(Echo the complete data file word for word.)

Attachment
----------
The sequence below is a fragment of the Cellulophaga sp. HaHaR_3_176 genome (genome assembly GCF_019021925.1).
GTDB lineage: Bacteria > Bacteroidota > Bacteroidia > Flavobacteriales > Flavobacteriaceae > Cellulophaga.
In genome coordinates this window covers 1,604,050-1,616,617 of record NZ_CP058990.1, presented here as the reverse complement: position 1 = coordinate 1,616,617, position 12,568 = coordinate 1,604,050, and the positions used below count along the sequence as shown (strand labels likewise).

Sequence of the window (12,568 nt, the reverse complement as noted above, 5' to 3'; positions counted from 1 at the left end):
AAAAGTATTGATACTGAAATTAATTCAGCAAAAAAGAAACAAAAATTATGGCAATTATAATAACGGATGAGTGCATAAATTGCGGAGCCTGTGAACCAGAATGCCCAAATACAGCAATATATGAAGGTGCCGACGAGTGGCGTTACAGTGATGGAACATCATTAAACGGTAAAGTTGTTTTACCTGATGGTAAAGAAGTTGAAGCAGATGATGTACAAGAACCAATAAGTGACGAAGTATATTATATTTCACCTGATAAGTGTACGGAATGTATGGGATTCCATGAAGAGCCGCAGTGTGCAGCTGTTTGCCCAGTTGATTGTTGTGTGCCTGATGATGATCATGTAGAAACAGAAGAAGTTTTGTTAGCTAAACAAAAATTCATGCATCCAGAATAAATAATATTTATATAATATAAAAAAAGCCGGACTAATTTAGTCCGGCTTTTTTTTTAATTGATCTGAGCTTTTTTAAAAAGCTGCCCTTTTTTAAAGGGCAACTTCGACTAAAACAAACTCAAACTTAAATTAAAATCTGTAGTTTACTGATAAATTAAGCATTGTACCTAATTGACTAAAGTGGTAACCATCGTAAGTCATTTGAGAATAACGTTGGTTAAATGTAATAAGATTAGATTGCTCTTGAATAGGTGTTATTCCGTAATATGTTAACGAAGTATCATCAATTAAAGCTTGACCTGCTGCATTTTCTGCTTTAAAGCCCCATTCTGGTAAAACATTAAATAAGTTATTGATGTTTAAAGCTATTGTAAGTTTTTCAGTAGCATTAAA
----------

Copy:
The sequence below is a fragment of the Cellulophaga sp. HaHaR_3_176 genome (genome assembly GCF_019021925.1).
GTDB lineage: Bacteria > Bacteroidota > Bacteroidia > Flavobacteriales > Flavobacteriaceae > Cellulophaga.
In genome coordinates this window covers 1,604,050-1,616,617 of record NZ_CP058990.1, presented here as the reverse complement: position 1 = coordinate 1,616,617, position 12,568 = coordinate 1,604,050, and the positions used below count along the sequence as shown (strand labels likewise).

Sequence of the window (12,568 nt, the reverse complement as noted above, 5' to 3'; positions counted from 1 at the left end):
AAAAGTATTGATACTGAAATTAATTCAGCAAAAAAGAAACAAAAATTATGGCAATTATAATAACGGATGAGTGCATAAATTGCGGAGCCTGTGAACCAGAATGCCCAAATACAGCAATATATGAAGGTGCCGACGAGTGGCGTTACAGTGATGGAACATCATTAAACGGTAAAGTTGTTTTACCTGATGGTAAAGAAGTTGAAGCAGATGATGTACAAGAACCAATAAGTGACGAAGTATATTATATTTCACCTGATAAGTGTACGGAATGTATGGGATTCCATGAAGAGCCGCAGTGTGCAGCTGTTTGCCCAGTTGATTGTTGTGTGCCTGATGATGATCATGTAGAAACAGAAGAAGTTTTGTTAGCTAAACAAAAATTCATGCATCCAGAATAAATAATATTTATATAATATAAAAAAAGCCGGACTAATTTAGTCCGGCTTTTTTTTTAATTGATCTGAGCTTTTTTAAAAAGCTGCCCTTTTTTAAAGGGCAACTTCGACTAAAACAAACTCAAACTTAAATTAAAATCTGTAGTTTACTGATAAATTAAGCATTGTACCTAATTGACTAAAGTGGTAACCATCGTAAGTCATTTGAGAATAACGTTGGTTAAATGTAATAAGATTAGATTGCTCTTGAATAGGTGTTATTCCGTAATATGTTAACGAAGTATCATCAATTAAAGCTTGACCTGCTGCATTTTCTGCTTTAAAGCCCCATTCTGGTAAAACATTAAATAAGTTATTGATGTTTAAAGCTATTGTAAGTTTTTCAGTAGCATTAAA